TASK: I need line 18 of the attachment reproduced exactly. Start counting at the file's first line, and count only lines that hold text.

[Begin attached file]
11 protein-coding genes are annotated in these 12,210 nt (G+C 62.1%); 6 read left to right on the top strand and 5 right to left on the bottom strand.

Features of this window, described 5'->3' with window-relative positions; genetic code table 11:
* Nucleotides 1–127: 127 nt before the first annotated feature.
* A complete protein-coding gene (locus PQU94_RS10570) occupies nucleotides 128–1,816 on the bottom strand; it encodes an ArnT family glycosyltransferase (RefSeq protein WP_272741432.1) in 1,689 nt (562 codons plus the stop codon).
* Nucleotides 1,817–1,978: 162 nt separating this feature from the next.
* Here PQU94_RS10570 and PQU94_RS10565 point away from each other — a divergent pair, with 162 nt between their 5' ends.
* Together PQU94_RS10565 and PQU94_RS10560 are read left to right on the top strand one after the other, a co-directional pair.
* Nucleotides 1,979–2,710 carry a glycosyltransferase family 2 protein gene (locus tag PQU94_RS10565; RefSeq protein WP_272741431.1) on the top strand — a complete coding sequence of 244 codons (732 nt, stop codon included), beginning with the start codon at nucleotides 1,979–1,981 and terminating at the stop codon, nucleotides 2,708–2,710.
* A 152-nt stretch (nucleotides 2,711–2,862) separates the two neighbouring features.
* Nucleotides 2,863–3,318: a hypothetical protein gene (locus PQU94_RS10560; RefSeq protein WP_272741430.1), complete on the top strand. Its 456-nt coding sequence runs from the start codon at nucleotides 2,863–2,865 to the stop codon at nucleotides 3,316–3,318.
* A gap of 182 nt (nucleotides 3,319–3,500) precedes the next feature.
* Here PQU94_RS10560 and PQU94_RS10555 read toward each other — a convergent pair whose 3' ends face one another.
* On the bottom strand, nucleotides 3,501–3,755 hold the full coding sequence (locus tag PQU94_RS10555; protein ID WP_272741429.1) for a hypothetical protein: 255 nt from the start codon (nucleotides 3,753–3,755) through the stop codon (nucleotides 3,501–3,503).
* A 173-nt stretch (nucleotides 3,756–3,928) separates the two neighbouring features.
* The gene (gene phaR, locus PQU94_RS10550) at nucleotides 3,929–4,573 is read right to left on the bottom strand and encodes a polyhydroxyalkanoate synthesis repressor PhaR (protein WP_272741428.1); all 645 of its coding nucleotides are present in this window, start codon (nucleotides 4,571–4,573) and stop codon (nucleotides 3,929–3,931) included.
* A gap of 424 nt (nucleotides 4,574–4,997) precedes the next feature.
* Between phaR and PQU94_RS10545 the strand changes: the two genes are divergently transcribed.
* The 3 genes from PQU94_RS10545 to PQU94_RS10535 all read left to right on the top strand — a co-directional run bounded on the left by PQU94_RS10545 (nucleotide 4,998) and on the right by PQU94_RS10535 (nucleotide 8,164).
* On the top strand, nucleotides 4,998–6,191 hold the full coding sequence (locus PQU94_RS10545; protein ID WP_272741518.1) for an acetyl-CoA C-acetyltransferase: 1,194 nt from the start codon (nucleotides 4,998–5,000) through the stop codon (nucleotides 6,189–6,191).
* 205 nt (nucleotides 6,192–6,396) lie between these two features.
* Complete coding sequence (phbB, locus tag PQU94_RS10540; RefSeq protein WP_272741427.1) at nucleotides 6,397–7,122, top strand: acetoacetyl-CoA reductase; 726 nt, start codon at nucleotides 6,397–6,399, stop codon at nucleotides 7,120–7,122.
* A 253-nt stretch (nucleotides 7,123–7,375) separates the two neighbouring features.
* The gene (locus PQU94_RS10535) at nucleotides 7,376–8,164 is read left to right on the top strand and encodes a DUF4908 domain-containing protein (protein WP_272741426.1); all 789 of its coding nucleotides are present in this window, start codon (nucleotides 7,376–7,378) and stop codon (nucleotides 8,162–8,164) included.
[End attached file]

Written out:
* The 3 genes from PQU94_RS10545 to PQU94_RS10535 all read left to right on the top strand — a co-directional run bounded on the left by PQU94_RS10545 (nucleotide 4,998) and on the right by PQU94_RS10535 (nucleotide 8,164).